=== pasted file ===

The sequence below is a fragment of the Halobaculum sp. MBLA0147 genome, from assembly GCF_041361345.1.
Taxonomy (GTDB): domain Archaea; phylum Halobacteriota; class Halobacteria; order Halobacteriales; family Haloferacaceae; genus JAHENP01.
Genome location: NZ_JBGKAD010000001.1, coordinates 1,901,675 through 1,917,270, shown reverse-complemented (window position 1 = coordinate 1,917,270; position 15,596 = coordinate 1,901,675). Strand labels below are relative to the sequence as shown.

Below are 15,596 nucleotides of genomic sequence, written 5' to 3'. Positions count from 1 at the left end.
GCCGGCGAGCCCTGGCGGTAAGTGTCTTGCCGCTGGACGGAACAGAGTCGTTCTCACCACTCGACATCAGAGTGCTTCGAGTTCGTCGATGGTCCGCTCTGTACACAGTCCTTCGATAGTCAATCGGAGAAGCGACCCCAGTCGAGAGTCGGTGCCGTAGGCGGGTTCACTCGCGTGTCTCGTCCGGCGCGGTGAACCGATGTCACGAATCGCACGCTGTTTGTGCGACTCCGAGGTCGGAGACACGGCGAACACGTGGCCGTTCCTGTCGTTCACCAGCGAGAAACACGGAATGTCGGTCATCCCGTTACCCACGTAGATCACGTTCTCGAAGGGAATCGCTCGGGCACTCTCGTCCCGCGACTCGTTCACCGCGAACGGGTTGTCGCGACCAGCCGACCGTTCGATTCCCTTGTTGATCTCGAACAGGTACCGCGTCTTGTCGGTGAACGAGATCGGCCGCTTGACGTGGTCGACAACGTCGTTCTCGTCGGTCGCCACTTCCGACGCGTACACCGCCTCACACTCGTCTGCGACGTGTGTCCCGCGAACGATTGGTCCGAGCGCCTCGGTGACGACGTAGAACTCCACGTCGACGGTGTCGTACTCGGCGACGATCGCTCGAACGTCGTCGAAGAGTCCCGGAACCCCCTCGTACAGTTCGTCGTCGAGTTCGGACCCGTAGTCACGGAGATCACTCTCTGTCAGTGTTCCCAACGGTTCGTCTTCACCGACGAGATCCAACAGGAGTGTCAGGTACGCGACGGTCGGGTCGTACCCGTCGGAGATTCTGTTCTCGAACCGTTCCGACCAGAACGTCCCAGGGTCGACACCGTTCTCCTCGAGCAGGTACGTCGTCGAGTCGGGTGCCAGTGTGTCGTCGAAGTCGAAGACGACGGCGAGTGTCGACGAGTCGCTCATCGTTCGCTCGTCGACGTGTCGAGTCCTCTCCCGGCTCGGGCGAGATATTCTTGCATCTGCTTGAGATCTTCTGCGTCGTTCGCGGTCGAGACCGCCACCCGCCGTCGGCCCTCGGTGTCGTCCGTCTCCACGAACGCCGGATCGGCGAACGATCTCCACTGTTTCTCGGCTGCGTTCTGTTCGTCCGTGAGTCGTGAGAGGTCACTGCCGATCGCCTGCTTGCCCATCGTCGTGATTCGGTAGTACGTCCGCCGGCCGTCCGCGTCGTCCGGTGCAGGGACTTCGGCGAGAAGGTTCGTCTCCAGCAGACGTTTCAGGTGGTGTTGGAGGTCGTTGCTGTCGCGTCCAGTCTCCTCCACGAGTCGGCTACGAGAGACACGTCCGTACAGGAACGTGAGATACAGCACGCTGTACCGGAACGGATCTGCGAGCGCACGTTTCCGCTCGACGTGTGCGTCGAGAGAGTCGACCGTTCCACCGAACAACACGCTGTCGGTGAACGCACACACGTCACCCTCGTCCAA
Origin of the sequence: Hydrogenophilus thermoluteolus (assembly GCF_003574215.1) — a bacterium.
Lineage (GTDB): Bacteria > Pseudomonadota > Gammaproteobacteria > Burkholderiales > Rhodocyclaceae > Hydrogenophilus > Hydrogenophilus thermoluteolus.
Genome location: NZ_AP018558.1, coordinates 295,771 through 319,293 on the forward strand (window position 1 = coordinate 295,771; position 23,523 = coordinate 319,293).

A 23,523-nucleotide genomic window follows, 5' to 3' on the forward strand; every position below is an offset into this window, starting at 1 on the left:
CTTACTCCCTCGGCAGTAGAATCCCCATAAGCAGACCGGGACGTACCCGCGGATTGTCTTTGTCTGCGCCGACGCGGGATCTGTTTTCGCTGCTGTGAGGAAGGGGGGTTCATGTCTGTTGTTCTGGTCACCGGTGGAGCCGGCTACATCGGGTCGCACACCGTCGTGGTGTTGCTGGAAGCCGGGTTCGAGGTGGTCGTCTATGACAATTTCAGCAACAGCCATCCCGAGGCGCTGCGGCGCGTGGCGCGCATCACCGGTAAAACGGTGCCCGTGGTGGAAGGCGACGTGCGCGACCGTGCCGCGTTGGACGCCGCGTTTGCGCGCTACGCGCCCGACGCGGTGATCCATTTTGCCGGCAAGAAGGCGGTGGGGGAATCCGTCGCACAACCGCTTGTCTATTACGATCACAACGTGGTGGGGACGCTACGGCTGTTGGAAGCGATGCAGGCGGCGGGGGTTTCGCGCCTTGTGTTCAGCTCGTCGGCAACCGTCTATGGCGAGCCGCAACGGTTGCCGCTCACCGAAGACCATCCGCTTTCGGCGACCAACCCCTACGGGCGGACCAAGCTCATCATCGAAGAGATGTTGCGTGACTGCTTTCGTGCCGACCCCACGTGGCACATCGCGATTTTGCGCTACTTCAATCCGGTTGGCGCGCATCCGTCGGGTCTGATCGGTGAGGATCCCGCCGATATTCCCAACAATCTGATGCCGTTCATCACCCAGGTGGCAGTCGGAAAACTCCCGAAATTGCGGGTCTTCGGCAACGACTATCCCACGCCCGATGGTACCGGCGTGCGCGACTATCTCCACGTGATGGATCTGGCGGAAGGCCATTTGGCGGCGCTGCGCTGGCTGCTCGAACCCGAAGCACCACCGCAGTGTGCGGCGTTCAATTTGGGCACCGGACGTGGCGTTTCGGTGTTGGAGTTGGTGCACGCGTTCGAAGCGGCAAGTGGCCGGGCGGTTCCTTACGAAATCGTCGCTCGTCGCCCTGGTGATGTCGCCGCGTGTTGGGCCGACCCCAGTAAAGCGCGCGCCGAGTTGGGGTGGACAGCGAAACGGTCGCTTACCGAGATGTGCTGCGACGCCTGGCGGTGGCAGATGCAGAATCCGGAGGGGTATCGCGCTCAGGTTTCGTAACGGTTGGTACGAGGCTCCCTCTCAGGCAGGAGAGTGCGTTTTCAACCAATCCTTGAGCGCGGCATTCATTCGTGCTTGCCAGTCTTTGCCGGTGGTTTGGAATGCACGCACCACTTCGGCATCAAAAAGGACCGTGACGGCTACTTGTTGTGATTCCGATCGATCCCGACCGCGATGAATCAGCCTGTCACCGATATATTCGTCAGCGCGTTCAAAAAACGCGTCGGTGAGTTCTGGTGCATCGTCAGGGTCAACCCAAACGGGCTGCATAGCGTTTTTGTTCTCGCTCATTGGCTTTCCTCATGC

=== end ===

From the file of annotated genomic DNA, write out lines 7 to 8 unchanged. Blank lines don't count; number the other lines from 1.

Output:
Lineage (GTDB): Bacteria > Pseudomonadota > Gammaproteobacteria > Burkholderiales > Rhodocyclaceae > Hydrogenophilus > Hydrogenophilus thermoluteolus.
Genome location: NZ_AP018558.1, coordinates 295,771 through 319,293 on the forward strand (window position 1 = coordinate 295,771; position 23,523 = coordinate 319,293).